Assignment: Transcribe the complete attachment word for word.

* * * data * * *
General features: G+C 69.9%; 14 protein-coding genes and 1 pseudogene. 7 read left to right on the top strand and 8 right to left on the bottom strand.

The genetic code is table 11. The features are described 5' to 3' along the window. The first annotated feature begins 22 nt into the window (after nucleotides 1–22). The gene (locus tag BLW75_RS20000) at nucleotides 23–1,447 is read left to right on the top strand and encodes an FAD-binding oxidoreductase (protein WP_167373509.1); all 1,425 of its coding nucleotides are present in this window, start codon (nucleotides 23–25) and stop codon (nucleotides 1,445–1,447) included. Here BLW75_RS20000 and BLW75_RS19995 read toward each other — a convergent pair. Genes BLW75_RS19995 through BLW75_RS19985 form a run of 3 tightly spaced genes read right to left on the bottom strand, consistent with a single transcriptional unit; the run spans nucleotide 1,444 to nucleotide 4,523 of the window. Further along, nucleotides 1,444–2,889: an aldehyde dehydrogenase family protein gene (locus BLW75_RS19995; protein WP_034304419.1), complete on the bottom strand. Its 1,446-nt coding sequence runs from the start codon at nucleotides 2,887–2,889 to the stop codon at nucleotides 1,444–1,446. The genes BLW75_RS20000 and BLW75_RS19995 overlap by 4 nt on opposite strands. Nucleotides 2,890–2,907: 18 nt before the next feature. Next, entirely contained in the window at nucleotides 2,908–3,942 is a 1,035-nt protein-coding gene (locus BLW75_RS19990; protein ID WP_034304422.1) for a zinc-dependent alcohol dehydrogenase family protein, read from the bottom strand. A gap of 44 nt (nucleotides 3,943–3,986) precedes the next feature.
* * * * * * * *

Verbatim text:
General features: G+C 69.9%; 14 protein-coding genes and 1 pseudogene. 7 read left to right on the top strand and 8 right to left on the bottom strand.

The genetic code is table 11. The features are described 5' to 3' along the window. The first annotated feature begins 22 nt into the window (after nucleotides 1–22). The gene (locus tag BLW75_RS20000) at nucleotides 23–1,447 is read left to right on the top strand and encodes an FAD-binding oxidoreductase (protein WP_167373509.1); all 1,425 of its coding nucleotides are present in this window, start codon (nucleotides 23–25) and stop codon (nucleotides 1,445–1,447) included. Here BLW75_RS20000 and BLW75_RS19995 read toward each other — a convergent pair. Genes BLW75_RS19995 through BLW75_RS19985 form a run of 3 tightly spaced genes read right to left on the bottom strand, consistent with a single transcriptional unit; the run spans nucleotide 1,444 to nucleotide 4,523 of the window. Further along, nucleotides 1,444–2,889: an aldehyde dehydrogenase family protein gene (locus BLW75_RS19995; protein WP_034304419.1), complete on the bottom strand. Its 1,446-nt coding sequence runs from the start codon at nucleotides 2,887–2,889 to the stop codon at nucleotides 1,444–1,446. The genes BLW75_RS20000 and BLW75_RS19995 overlap by 4 nt on opposite strands. Nucleotides 2,890–2,907: 18 nt before the next feature. Next, entirely contained in the window at nucleotides 2,908–3,942 is a 1,035-nt protein-coding gene (locus BLW75_RS19990; protein ID WP_034304422.1) for a zinc-dependent alcohol dehydrogenase family protein, read from the bottom strand. A gap of 44 nt (nucleotides 3,943–3,986) precedes the next feature.